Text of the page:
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Sexual harassment at work: Key for firms to have trained HR staff, proper systems to manage cases

In reading the Association of Women for Action and Research’s findings on workplace sexual harassment (“1 in 2 women quit jobs after facing sexual harassment in the workplace, 1 in 4 changed career paths: Aware study"; Dec 8), I am not surprised at the numbers or the impact on victims’ employment situations. 

Sexual harassment at work: Key for firms to have trained HR staff, proper systems to manage cases

A TODAY reader says it is important to have human resources staff members who can respond sensitively and promptly to reports of workplace sexual harassment.

Corey Gerard Oliveiro

In reading the Association of Women for Action and Research’s findings on workplace sexual harassment (“1 in 2 women quit jobs after facing sexual harassment in the workplace, 1 in 4 changed career paths: Aware study"; Dec 8), I am not surprised at the numbers or the impact on victims’ employment situations. 

While it is important to legislate greater protection for victims of such situations, as it forms the most impactful and far-reaching basis of change, knowing how to respond to victims and manage these cases is crucial when the deterrence of the law fails and such an incident of workplace sexual harassment happens.

In my work as a human resources consultant, I often come across companies and their HR staff members who are barely equipped to handle regular HR matters, let alone something as delicate, sensitive and complex as sexual harassment in the workplace. 

The lack of competent HR and associated systems increases the distress faced by victims through elicited feelings, intentional or unintentional, of shame and powerlessness.

It is therefore important to have HR staff members who can respond sensitively and promptly, and carry out the necessary investigations correctly.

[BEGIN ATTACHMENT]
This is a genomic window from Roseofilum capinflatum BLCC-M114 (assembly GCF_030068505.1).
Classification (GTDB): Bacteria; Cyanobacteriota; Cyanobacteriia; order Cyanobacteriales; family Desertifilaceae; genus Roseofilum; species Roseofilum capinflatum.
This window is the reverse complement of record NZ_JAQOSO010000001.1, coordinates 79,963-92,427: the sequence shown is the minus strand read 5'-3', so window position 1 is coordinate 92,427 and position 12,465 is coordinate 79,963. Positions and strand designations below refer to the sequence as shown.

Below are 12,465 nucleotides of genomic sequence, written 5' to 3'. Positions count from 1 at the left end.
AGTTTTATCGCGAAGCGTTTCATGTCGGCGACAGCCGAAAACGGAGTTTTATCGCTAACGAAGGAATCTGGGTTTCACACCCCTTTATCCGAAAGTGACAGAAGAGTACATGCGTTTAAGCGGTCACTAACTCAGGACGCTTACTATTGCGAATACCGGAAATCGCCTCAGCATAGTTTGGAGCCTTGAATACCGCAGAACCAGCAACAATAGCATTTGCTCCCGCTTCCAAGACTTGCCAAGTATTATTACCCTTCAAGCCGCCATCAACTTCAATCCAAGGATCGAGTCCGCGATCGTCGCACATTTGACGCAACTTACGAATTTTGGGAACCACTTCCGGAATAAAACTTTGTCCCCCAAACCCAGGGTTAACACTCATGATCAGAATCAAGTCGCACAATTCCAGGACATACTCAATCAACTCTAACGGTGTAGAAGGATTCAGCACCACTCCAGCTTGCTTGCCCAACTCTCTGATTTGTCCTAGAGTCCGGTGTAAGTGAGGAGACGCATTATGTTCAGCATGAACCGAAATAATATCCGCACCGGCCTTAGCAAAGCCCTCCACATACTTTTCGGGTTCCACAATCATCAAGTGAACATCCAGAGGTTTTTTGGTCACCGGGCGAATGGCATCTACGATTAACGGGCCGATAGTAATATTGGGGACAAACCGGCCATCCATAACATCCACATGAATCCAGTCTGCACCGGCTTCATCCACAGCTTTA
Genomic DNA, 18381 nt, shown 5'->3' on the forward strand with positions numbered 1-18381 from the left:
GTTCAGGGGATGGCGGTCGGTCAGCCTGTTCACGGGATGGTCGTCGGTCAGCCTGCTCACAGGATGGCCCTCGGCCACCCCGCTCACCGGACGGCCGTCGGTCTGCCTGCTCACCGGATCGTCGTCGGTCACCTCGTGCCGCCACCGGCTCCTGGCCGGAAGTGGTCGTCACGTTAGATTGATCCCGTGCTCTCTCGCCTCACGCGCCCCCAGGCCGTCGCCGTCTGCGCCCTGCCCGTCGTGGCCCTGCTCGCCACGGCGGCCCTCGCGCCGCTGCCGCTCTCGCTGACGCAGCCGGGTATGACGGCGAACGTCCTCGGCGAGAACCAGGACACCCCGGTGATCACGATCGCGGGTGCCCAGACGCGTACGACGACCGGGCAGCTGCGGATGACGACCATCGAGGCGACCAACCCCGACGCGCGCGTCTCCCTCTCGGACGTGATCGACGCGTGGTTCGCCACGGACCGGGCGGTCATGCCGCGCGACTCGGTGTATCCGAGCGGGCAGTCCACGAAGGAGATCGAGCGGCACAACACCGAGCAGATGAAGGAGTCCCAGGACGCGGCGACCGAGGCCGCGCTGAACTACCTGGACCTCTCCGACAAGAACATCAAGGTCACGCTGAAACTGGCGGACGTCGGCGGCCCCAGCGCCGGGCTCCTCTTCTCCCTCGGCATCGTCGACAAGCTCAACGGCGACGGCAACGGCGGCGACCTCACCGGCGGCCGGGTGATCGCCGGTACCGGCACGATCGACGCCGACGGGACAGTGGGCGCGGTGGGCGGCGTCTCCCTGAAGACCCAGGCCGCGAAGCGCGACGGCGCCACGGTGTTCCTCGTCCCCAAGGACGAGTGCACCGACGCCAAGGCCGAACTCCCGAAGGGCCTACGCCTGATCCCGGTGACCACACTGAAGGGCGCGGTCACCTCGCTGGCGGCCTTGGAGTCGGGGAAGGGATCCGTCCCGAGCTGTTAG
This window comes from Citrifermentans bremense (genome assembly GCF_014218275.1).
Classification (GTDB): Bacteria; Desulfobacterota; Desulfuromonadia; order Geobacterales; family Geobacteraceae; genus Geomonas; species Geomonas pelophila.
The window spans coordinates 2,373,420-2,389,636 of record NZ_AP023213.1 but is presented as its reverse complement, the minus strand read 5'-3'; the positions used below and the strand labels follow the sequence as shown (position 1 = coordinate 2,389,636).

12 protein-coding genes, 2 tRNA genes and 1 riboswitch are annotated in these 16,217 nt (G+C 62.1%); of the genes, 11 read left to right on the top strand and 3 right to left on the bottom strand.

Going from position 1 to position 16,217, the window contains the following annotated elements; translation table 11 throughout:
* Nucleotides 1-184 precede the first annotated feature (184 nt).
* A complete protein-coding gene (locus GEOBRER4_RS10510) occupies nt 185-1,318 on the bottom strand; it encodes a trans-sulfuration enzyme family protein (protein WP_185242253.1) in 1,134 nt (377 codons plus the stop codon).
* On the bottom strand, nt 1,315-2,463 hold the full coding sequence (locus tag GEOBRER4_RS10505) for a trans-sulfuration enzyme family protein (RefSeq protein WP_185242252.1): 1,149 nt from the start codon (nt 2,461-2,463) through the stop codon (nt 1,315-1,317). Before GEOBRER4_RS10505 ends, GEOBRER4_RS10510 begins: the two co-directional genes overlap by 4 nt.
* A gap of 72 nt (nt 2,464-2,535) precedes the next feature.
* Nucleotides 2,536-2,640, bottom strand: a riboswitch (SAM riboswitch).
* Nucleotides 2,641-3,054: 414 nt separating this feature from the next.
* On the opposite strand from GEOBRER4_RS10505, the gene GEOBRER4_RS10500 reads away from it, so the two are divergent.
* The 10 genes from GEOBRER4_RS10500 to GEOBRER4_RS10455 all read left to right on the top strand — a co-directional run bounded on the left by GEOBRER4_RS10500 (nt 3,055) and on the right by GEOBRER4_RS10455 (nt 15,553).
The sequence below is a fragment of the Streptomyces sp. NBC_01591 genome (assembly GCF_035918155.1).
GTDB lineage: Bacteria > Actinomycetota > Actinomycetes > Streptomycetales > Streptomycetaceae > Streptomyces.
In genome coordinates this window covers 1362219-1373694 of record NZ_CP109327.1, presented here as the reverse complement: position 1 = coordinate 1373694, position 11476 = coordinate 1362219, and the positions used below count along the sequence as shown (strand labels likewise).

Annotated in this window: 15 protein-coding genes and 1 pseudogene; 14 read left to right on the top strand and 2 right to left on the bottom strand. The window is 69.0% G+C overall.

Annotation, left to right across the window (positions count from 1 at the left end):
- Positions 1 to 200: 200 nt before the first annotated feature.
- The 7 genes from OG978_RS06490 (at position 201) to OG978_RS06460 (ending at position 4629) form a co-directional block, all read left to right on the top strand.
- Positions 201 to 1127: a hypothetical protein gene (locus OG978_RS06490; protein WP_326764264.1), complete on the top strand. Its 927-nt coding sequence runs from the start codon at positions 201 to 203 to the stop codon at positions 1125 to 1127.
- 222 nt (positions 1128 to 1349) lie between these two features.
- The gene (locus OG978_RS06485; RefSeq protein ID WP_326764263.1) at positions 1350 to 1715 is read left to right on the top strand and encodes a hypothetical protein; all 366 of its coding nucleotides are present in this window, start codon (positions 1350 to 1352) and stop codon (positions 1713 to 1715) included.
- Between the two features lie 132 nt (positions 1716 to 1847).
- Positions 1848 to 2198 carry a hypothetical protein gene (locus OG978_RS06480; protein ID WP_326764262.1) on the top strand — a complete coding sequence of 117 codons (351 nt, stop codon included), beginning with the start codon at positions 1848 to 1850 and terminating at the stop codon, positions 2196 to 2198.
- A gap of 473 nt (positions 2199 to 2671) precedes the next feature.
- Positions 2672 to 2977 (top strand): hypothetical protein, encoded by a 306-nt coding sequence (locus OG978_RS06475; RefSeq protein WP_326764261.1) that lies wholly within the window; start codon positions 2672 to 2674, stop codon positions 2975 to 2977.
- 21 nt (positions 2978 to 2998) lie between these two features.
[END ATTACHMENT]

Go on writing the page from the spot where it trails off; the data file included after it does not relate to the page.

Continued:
The key aspects of this process are to attend to victims and their well-being immediately, explain the next steps while reassuring them of support, and to collect the facts of the case thoroughly and objectively without judgement of or disregard for anything victims may communicate.

In having someone in the company who is well-versed in handling these cases, victims can be better protected, and any further damage that may be inflicted through the management process can be prevented. 

While this person should primarily be from HR, anybody with the right skills and knowledge can and should be an ally to someone experiencing workplace sexual harassment.

Furthermore, with new legislative protections, it is helpful, maybe even necessary, to have someone who can set up and carry out the correct processes, and ensure that management is compliant. 

It can be incredibly difficult for in-house HR staff members to undertake such tasks, with barriers such as existing workloads, a lack of expertise or even a conflict of interest with management.

In such instances, companies could engage an HR consultant with the right skills in sensitive grievance handling to set up the correct processes, investigate reports objectively and sensitively, support the parties involved, and train the relevant staff members on how they can offer support.

ABOUT THE WRITER:

Mr Corey Gerard Oliveiro is an HR professional and recently set up a consultancy. 

Have views on this issue or a news topic you care about? Send your letter to voices [at] mediacorp.com.sg with your full name, address and phone number.

Related topics

sexual harassment workplace human resources HR Aware

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